- MRI: This test uses magnets and radio waves to obtain detailed pictures of your internal organs.
- CT scan: A CT scan uses X-ray pictures to create a detailed view of your inside organs from various angles.
- Hysterosalpingography (HSG): is a detailed X-ray in which a contrast substance is injected first, followed by X-rays of the uterus. This is more commonly used in women who are simultaneously being evaluated for infertility.
- Hysteroscopy: During a hysteroscopy, your physician will examine fibroids inside your uterus using a scope (a thin, flexible tube with a camera on the end). The scope is inserted into your vagina and cervix to view fibroids inside the uterus.
- Laparoscopy: Your provider will create a tiny cut (incision) in your lower abdomen during this examination. A small, flexible tube with a camera on the end will be implanted to examine the outside of your uterus.
After fibroids have been identified, there aren't a ton of options to get rid of them. Despite the high incidence of uterine fibroids, no viable pharmacotherapies have been approved. While some medication can help ease symptoms, surgery remains the primary treatment option of which there are two main types:
A procedure that removes fibroids while leaving the uterus intact. Myomectomy is the greatest treatment choice for women who have fibroid symptoms and wish to have children in the future. Although myomectomy is very efficient, fibroids can re-grow. The younger you are and the more fibroids you have at the time of myomectomy, the more probable it is that you may develop fibroids again. Women approaching menopause are the least likely to experience recurrence fibroids issues following a myomectomy.
The uterus is removed during a hysterectomy, which is a major surgical operation. Many women choose hysterectomy to end their fibroid issues for good. Menstrual bleeding ends after hysterectomy, pelvic pressure is alleviated, frequent urination improves, and new fibroids cannot form. After a hysterectomy, a woman is no longer able to become pregnant.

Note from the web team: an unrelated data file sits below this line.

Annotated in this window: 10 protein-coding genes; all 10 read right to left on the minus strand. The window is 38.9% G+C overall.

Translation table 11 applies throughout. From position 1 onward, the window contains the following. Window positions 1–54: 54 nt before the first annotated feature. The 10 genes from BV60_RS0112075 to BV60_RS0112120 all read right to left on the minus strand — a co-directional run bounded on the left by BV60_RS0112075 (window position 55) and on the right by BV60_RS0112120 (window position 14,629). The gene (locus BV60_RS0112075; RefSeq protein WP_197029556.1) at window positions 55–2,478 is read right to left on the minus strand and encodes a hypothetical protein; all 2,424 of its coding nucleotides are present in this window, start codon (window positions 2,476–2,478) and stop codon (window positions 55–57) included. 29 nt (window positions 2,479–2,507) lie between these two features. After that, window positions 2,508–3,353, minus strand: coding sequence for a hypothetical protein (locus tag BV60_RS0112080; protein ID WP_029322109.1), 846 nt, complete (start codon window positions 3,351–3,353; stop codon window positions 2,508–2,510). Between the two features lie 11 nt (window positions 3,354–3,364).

During a hysterectomy, the ovaries are not always removed. In general, if a woman is in or nearing menopause, her ovaries are removed. Additionally, if the ovaries appear abnormal or if the woman wishes to reduce her risk of getting ovarian cancer later in life, the ovaries may be removed.
Alternatively a relatively new procedure called a uterine fibroid embolization (UAE) causes fibroids to shrink by cutting off their blood supply. The doctor injects sand-sized particles into the arteries that feed the fibroids, these articles adhere to the vessel's wall. This causes a clot to form, cutting off the blood flow. The fibroids shrink when the blood supply is cut off.
Uterine fibroids are a common affliction that many women (or people who have a uterus) will have during their lives. In most circumstances, fibroids are so little that they do not produce any symptoms. Yet they can cause severe problems. If you are experiencing any discomfort or pain, contact your healthcare professional.
Written by Kiana St. Onge